But if your heart turns away and you are not obedient, and if you are drawn away to bow down to other gods and worship them, I declare to you this day that you will certainly be destroyed. You will not live long in the land you are crossing the Jordan to enter and possess.
This day I call the heavens and the earth as witnesses against you that I have set before you life and death, blessings and curses. Now choose life, so that you and your children may live and that you may love the Lord your God, listen to his voice, and hold fast to him. For the Lord is your life, and he will give you many years in the land he swore to give to your fathers, Abraham, Isaac and Jacob.
The correlation between behavior and consequences is not mysterious. No, these are God’s ordinances, and they are right in front of our eyes. There is a clear “if … then,” consequential relationship.
- You love the Lord your God
- walk in obedience to him, and
- keep his commands, decrees and laws;
- You will live and
- [You will] increase, and
- the Lord your God will bless you in the land you are entering to possess.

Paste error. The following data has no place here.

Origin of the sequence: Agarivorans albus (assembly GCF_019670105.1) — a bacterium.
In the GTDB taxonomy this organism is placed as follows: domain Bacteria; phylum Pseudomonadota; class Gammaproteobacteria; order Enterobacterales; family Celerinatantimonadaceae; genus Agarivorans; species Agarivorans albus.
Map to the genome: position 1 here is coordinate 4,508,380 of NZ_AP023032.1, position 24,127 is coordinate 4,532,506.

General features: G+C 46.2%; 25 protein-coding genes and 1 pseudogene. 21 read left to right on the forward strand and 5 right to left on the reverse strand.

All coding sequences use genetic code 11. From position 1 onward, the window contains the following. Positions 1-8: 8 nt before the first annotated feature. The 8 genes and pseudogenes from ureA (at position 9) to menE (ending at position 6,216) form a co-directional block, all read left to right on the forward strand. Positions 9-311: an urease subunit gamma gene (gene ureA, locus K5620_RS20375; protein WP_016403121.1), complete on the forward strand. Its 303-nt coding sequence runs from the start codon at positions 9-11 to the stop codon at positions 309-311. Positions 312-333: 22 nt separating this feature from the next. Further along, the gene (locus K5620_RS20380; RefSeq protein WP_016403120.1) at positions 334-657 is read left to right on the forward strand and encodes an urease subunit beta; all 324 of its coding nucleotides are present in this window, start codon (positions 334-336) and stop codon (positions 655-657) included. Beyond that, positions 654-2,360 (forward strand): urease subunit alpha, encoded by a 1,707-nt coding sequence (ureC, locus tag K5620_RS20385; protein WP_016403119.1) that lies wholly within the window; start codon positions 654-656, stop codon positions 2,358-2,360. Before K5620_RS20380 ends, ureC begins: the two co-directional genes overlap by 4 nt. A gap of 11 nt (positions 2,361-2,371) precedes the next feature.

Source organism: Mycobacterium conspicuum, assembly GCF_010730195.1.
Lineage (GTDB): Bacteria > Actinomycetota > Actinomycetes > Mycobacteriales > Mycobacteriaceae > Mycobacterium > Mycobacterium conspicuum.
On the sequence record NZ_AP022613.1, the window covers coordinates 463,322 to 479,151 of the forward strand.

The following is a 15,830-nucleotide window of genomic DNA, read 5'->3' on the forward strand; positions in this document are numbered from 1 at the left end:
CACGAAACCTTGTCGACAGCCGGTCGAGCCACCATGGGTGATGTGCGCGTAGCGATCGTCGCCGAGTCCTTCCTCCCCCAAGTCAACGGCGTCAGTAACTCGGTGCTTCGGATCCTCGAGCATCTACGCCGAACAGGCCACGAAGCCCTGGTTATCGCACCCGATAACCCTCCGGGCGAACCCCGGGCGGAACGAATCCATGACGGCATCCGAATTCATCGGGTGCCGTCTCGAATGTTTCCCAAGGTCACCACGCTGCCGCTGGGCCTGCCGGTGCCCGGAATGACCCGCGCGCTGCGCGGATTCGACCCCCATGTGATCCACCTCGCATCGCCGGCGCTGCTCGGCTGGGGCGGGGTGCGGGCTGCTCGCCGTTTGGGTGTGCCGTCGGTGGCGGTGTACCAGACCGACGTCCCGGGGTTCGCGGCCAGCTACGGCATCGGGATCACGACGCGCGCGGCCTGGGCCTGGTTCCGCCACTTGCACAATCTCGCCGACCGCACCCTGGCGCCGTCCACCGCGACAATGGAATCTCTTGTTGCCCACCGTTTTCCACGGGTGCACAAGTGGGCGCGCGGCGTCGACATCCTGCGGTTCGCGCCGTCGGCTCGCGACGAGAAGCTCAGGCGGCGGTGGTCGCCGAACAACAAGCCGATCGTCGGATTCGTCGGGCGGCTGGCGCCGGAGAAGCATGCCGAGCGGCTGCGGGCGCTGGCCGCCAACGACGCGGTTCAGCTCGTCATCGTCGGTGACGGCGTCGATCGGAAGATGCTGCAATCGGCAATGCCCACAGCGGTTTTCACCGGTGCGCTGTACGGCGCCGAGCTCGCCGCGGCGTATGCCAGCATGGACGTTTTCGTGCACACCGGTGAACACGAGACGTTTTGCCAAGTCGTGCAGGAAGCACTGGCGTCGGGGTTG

The Mennonite Colonies that settled in the Chaco of Paraguay had a godly vision of what this barren land could become and understood that if they loved God and were obedient to his order, the land would prosper. There is no mystery here. There is trust, obedience, and hard work.
As mentioned above, one of the nine principles the Mennonites applied was community. This is a biblical concept born out of the reality that God is Trinity. Before the creation of the world, God existed as Trinity – the One and Many God. Within this three-in-one nature God communed, lived in community, and communicated. When the Trinity created human beings, he created us in his image to reflect community, communion, and communication. This is the theological foundation for the Mennonite value of community in the Gran Chaco.
The Mennonites adopted a position that avoided two unacceptable extremes. On the one hand, they eschewed the modern Western concept of the autonomous individual (individualism). On the other hand, neither did they give credence to the elimination of the individual for the sake of the many (communalism). Rather, they understood the importance of individuals and individual families banding together in communities, creating cooperatives that helped to fuel the economic development of their societies.
Werner Franz, the director of the Mennonite seminary in the Paraguayan capital of Asuncion, spoke of the Mennonites’ theological foundation for the formation of cooperatives: “For many, the cooperative became the institution that serves to give practical expression to the words of Jesus, ‘Thou shalt love the Lord your God … and your neighbor as yourself.’ Or in Paul’s words to the Galatians, ‘Bear ye one another’s burden.’”